I’ve admired the work of Reinhard Kleist since a colleague first showed me an article on the new wave of German comic creators in a German newspaper article years back – he was still working on his remarkable Johnny Cash graphic biography at that time, which was then translated and published in English by SelfMadeHero (making my best of the year list at the time). Since then SMH have continued to translate and publish Reinhard’s work, with the powerful Castro, and most recently the engrossing The Boxer, the tale of Harry Haft, a Polish Jew who survived the Nazi death camps due to his boxing skills. I also had the pleasure of talking to Reinhard at the Edinburgh International Book Festival about The Boxer (see here for a chat I posted with him afterwards) and it’s fair to say I am always keen to read whatever subject he has turned his hand to next.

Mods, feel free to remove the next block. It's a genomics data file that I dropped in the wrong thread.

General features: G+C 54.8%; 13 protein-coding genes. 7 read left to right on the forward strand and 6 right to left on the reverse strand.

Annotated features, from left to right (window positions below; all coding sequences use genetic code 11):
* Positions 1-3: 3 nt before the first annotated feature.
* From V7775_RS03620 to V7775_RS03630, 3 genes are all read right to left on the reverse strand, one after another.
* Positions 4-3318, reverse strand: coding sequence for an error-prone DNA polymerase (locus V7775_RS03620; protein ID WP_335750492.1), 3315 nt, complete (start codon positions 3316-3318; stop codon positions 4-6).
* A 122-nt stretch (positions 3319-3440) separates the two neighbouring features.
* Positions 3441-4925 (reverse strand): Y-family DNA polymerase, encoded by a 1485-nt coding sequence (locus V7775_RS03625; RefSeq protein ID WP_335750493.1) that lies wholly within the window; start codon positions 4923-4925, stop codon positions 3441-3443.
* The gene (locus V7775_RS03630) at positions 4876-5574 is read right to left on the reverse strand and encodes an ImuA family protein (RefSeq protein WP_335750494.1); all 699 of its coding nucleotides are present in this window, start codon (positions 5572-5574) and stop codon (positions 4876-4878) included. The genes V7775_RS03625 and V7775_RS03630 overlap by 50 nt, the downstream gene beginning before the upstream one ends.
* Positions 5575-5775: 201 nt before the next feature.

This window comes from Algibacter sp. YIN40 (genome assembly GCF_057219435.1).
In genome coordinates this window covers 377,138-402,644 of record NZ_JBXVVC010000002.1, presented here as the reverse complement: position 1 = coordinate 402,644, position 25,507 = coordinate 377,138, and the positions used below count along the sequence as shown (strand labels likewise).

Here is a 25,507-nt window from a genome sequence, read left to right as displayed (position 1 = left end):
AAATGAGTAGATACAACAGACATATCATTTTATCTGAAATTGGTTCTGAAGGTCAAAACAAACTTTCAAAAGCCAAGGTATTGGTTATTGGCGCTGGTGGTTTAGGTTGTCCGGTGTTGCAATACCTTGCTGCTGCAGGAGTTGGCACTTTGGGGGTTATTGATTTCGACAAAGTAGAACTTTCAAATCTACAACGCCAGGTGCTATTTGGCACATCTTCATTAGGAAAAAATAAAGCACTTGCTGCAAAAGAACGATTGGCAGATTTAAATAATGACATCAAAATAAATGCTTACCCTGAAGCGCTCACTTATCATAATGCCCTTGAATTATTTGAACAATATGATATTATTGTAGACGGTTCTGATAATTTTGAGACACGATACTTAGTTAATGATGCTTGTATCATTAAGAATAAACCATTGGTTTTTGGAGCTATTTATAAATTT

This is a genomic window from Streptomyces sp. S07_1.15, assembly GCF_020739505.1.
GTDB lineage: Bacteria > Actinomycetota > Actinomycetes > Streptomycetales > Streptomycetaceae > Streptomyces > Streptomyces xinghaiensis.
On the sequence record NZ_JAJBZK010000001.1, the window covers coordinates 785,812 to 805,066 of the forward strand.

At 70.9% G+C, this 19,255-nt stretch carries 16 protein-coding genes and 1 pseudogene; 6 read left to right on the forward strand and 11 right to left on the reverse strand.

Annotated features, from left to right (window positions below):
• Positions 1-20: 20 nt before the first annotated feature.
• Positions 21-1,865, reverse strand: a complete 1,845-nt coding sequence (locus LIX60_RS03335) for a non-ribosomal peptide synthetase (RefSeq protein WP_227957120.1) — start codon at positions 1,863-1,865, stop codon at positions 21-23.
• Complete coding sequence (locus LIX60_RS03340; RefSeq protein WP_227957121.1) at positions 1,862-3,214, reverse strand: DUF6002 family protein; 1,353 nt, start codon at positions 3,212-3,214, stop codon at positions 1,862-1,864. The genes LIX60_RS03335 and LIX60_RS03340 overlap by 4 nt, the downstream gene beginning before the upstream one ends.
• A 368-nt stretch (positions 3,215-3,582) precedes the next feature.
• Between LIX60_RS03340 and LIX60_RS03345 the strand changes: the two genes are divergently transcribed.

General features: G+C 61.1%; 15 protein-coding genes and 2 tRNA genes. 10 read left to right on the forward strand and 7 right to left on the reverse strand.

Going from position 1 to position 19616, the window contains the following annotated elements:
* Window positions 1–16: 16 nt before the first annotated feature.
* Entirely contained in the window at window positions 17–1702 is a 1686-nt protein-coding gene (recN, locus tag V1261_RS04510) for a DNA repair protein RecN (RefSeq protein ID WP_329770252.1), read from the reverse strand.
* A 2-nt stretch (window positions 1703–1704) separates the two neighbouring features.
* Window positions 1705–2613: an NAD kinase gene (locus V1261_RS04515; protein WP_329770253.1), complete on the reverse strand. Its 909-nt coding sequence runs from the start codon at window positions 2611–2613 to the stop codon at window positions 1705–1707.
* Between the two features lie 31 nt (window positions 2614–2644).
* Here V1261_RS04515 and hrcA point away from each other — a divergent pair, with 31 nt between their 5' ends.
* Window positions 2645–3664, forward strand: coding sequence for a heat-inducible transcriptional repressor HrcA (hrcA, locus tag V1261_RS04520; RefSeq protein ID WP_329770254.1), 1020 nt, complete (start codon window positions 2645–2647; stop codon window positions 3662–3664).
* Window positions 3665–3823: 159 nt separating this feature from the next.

In this case he has An Olympic Dream, the Story of Samia Yusuf Omar, competing at the 2008 Olympic Games in Bejing. In the event Samia, in her short leggings and baggy t-shirt would be outrun by all of the leaner, faster, fitter athletes on the track. But she still stayed the course and completed it. And the story of how this poor Somali woman reached the level of the Olympic Games is what Reinhard explores here; I know from experience he’s a past master at taking the emotional, human core of these biographies, and expressing it in a way that absolutely engages the reader, and I’m eager to see this new book. In an era when so much of our large sporting events are so tarnished with allegations of doping, fixing, of the level of monies exchanged just to be allowed to host them, I suspect Reinhard’s telling of Samia’s story may remind us of what the Olympics are actually meant to embody, the dream of striving to be the best you can, that pride of human accomplishment, pushing beyond your normal boundaries. An Olympic Dream is published in mid-April by SelfMadeHero, but here are a few pages as a little taster (click the pics for the larger versions):